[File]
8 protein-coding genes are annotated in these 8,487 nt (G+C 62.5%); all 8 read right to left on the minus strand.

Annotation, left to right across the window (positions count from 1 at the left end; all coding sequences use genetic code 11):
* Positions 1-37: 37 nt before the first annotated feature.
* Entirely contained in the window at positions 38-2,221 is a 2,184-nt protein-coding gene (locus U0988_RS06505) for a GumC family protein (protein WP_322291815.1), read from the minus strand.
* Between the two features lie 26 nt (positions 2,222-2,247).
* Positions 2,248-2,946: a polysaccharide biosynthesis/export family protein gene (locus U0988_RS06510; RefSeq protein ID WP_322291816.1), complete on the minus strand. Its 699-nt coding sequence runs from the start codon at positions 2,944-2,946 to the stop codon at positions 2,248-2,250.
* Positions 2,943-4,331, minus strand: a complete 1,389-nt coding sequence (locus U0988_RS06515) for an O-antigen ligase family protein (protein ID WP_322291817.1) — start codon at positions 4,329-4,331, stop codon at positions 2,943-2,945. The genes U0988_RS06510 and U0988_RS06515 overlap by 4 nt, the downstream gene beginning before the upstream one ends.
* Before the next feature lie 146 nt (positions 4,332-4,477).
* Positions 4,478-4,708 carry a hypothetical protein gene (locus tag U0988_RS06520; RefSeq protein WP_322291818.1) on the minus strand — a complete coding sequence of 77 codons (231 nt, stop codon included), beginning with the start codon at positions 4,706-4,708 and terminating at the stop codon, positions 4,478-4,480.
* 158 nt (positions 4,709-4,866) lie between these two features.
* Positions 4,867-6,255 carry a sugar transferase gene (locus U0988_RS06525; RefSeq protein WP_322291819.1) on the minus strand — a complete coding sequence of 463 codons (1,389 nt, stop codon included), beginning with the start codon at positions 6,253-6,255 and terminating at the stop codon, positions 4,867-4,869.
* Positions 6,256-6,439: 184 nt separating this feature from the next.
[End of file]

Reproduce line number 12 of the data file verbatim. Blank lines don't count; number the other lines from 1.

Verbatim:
* Positions 6,256-6,439: 184 nt separating this feature from the next.